Google has banned WoSign, a Chinese company that provides SSL/TLS certificates to support HTTPS traffic, after both Apple and Mozilla took similar steps in the past month.
The ban comes after Mozilla security researchers have brought to light a series of security incidents involving WoSign in mid-September.
The 13-page Mozilla report detailed a list of issues, most of which accused WoSign of issuing SSL certificates signed with the SHA-1 encryption algorithm, for which browser vendors have issued a non-issuance ban after January 1, 2017.
Mozilla discovered that WoSign was issuing certificates signed with SHA-1 as late as June 2016, and backdating the SSL certs to December 2015.
Both Mozilla and the other browser vendors have set up a procedure through which HTTPS certificate providers could request permission to issue SSL certificates signed with SHA-1 under certain conditions. WoSign didn't request for permission through this mechanism, and had tried to hide this practice.
Mozilla also discovered that WoSign SSL certificate issuance process also allowed third-parties to request certificates for sites they didn't own. For example, Mozilla explains how an IT administrator for the University of Central Florida mistakenly requested certificates for two domains he didn't own, including GitHub.
Furthermore, Mozilla discovered that WoSign had secretly bought StartCom, an Israeli-based certificate authority (CA), which it moved to its infrastructure, and also used to issue backdated SSL certificates.
When Mozilla confronted WoSign about the StartCom purchase, which took place in the autumn of 2015, WoSign denied the acquisition, and only days before Mozilla's report in September 2016, published a blog post announcing StartCom's new ownership.
Following the scorching report, Apple engineers made up their minds right away, and by mid-October, they had issued security updates for several Apple products that removed trust in both WoSign and StartCom certificates.
Seeing that browser vendors aren't fooling around, Qihoo 360, the WoSign majority stakeholder, set up a meeting with Mozilla's top brass in London, together with StartCom top execs.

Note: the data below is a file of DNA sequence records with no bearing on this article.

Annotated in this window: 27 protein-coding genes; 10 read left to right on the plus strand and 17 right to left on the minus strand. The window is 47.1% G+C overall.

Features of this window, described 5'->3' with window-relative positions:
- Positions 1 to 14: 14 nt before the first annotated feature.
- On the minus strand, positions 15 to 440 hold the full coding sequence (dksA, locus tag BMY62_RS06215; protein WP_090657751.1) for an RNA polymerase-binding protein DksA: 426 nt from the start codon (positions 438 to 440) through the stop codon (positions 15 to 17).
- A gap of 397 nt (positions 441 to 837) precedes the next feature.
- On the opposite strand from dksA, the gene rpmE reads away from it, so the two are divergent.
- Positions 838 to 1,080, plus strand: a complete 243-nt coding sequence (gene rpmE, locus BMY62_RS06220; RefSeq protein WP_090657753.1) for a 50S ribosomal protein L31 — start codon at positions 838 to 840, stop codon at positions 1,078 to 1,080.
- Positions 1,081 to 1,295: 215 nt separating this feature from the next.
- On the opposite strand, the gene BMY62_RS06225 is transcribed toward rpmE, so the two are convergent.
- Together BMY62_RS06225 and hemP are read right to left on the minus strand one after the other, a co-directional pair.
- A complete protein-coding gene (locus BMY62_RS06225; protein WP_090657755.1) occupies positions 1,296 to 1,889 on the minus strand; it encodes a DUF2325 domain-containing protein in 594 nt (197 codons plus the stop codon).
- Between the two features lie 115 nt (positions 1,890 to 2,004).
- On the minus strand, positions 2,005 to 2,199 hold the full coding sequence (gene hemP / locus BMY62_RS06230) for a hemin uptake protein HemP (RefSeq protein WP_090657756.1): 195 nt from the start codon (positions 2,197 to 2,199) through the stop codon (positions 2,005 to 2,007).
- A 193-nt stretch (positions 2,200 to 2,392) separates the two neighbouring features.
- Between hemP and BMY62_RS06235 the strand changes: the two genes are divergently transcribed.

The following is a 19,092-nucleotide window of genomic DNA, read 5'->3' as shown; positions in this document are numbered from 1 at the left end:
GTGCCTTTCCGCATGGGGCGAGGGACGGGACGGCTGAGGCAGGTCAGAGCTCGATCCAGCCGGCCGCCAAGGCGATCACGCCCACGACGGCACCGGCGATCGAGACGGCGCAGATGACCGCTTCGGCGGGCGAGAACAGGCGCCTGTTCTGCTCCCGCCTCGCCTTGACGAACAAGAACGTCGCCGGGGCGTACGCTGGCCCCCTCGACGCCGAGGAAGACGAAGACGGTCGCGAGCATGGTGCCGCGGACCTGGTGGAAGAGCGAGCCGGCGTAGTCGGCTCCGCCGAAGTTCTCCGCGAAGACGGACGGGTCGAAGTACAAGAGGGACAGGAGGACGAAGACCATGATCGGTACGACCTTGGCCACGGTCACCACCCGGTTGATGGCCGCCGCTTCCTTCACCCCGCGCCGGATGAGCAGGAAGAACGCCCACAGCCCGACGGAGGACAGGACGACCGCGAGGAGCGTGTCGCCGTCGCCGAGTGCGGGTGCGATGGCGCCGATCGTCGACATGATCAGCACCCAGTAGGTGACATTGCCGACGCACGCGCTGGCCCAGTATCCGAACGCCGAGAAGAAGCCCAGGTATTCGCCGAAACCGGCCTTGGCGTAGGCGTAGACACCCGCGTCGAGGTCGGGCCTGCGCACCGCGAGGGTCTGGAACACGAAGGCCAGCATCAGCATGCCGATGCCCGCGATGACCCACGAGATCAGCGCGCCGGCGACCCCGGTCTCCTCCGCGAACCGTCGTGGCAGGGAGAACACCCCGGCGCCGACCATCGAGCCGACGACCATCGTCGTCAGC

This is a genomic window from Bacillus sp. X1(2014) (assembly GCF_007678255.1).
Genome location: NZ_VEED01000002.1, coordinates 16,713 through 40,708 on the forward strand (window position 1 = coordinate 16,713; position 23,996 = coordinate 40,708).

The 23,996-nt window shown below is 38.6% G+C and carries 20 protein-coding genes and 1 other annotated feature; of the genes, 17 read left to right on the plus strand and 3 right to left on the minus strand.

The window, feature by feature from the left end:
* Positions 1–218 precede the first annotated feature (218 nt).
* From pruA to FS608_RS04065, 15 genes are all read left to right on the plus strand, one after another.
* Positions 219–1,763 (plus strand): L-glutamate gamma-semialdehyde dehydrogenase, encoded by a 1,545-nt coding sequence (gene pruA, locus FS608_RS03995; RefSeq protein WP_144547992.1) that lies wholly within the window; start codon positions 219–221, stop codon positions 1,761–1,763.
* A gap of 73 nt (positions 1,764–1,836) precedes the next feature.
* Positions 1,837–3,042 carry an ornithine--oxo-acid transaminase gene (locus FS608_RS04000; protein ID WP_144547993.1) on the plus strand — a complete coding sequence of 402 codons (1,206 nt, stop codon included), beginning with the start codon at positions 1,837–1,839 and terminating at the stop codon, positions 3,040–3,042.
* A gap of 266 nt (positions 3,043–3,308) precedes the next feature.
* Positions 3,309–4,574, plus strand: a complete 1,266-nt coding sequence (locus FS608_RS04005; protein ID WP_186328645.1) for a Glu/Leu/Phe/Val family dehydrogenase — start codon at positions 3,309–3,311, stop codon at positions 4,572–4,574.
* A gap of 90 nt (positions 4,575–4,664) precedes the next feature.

In a desperate Hail Mary pass, Qihoo put the blame on WoSign's CEO and replaced the leadership of both companies. The company also published a report explaining all the issues, from their point of view.
Despite their best efforts, Mozilla didn't buy any of their explanations. Two weeks after WoSign's report, Mozilla decided to ban all WoSign and StartCom SSL certificates issued after October 21, 2016.
Certificates issued before this date will continue to work in Firefox without showing errors, and the actual ban is expected to come into play with Firefox 51, set for release in January 2017.
But the worst was still to come. By that point, neither Google or Microsoft have said a word on the WoSign incidents.
When Mozilla banned WoSign certificates, its security engineers cited "the levels of deception demonstrated by representatives of the combined company."
In a blog post published this week, Google's top brass cited the same shady behavior.
"Google has determined that two CAs, WoSign and StartCom, have not maintained the high standards expected of CAs and will no longer be trusted by Google Chrome," said Andrew Whalley of Google Chrome Security.
"The investigation concluded that WoSign knowingly and intentionally misissued certificates in order to circumvent browser restrictions and CA requirements," Whalley continues. "Further, it determined that StartCom, another CA, had been purchased by WoSign, and had replaced infrastructure, staff, policies, and issuance systems with WoSign's. When presented with this evidence, WoSign and StartCom management actively attempted to mislead the browser community about the acquisition and the relationship of these two companies. For both CAs, we have concluded there is a pattern of issues and incidents that indicate an approach to security that is not in concordance with the responsibilities of a publicly trusted CA."
The Google statement goes on to announce a similar ban for all newly issued WoSign and StartCom certificates after the same date of October 21. Google's ban will become active with the release of Chrome 56, expected in early January 2017.
Old WoSign and StartCom certificates will continue to work, as a sign of respect to the companies that have already invested material resources in protecting their users and operations.
Nevertheless, with a ban from three out of four of today's major browser vendors, including Google, whose Chrome browser has a market share of above 50%, WoSign and StartCom's businesses are expected to die out.
Even a Google ban would have been enough to kill any of the two certificate authorities. When in 2011, Dutch certificate authority DigiNotar issued several counterfeit SSL certificates for many top-level domains, including Google.com, Google's ban for DigiNotar certificates was more than enough to strangle the life out of the company's business, who saw many of their clients move their operations to other CAs.
After the three negative decisions coming from Apple, Google, and Mozilla, it would not be surprising if Microsoft follows in their steps, and issues a similar ban.
The reason why most browser vendors are moving away from SSL certificates signed with the SHA-1 algorithm is because of a 2015 research called The Shappening that showed it is now possible to break SHA-1 encryption using modern GPU cards and cloud computing services. Researchers previously thought this would be possible around 2020.